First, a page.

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I was just informed that there is a new sensor which read angular velocity of the wheels developed by Insoric (Swiss company).
I asked some guys who used it and they told me that their results were pretty accurate if you enter the specs of the vehicle properly. In some occasions, their measurements are more accurate because test is done on road under real conditions.
Are all these true? Have you ever tried it?
There are 2 pros of the system. Price which is around 3000 euro and it is a remote dyno system. No need to install or maintain anything
I would consider this system just to check hp/torque of the vehicle before and after remap and provide the customer with a dynograph. I won't use this to develop files especially for standalone ECUs.
I think it may work for the reason that I want to use it.
Anyway, I need your opinion on this
I looked the product and the video and it seems very interesting and useful the only drawback I notice is the way it attaches to the wheel
not all wheels have a nice flat surface to stick the sensor, but if you make sure that you are going to have a good place to stick the sensor it can work for what you want . It appear a good quality equipment.
I have talked with some guys who use 4wd dyno and Insoric equipment and they told me that if you insert car information correctly and perform the test properly, the results are pretty accurate. So, as they told, for the reason I need it (to check gains before and after remap) it is more useful because of the low cost.Also no maintenance is needed and it is not time consuming. I agree with you, the drawback is how to place the sensor properly on the wheels but I am sure that I will manage to do it :)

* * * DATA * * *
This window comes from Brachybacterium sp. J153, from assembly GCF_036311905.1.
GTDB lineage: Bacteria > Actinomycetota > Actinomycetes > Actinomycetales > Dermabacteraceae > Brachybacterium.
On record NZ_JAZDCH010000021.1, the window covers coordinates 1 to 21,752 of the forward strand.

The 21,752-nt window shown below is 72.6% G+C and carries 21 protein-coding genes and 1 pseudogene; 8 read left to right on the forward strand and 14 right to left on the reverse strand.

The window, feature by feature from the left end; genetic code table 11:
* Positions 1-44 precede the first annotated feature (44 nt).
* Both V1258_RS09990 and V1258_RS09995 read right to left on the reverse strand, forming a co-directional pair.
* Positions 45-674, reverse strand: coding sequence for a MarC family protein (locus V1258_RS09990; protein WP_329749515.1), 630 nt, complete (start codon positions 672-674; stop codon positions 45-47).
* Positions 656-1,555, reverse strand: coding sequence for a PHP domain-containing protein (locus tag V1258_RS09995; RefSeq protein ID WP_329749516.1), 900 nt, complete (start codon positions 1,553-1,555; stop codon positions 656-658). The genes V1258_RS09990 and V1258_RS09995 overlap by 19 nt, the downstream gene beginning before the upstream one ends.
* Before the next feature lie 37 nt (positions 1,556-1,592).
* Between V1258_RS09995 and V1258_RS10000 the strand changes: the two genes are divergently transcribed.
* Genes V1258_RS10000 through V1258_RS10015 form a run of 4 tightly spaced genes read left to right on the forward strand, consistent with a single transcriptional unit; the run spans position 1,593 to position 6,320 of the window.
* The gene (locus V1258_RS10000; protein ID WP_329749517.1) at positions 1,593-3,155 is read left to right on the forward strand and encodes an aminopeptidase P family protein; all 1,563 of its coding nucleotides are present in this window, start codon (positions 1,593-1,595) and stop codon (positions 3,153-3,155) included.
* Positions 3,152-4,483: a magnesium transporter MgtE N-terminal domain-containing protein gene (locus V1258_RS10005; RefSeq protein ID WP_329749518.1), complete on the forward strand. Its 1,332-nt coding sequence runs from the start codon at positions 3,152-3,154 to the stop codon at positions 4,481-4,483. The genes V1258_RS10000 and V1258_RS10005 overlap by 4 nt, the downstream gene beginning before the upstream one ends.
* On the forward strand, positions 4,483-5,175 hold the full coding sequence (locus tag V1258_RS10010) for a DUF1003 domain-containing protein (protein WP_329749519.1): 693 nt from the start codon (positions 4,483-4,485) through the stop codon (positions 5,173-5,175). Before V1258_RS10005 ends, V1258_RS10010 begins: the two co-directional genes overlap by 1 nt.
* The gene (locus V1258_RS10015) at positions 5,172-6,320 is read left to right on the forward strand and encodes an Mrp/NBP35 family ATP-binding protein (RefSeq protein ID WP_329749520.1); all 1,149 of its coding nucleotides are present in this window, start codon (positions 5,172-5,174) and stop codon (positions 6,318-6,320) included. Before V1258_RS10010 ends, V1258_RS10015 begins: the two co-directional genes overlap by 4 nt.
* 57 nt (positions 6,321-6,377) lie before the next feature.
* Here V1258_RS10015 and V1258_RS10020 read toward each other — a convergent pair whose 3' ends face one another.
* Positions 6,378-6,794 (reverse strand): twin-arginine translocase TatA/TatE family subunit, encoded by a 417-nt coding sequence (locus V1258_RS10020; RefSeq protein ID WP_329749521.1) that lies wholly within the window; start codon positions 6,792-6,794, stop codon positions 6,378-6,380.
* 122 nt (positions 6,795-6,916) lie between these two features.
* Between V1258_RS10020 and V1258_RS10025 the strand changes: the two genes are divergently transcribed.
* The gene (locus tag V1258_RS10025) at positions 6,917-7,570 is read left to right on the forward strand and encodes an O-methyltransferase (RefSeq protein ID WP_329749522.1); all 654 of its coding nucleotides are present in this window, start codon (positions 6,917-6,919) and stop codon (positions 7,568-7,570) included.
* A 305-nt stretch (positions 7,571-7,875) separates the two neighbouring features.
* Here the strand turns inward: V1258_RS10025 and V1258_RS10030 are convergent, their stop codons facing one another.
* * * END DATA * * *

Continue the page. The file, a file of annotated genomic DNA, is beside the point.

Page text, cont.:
Thank you very much for the time you spent checking the item for me
Thanks for sharing too, its always nice to research new technology and new products.
We see Insoric dynoplots pretty often, used by various reflashing companies. I'd look at it as handy tool and cheap way to give a customer at least some numbers, that you've done something worth the effort.
It's the old G-Tech product, that we've used as "kids" back in the day to get our 1/4m times when there were no track days of any kind.
That beeing said, I'd never trust the results over a permanently installed vehicle dynamometer of the top brands.
Yes, It's a nice tool. I have found another company making them. http://www.dynomet.dk/en_whoarewe.htm
While I agree with you Andy that a real dyno installed in a workshop, for a hobbyist like myself it would be a neat tool to play with before heading down to the real dyno.
My local shop charges me $140 an hour to do runs on their dyno, well, to watch them run my car on their dyno, so one of these devices would be a great way to save time and money, but the cost is high. The Dynomet one is cheaper but still NZ$4000 + tax, or to put it another way, 130 hours on the dyno at my local shop.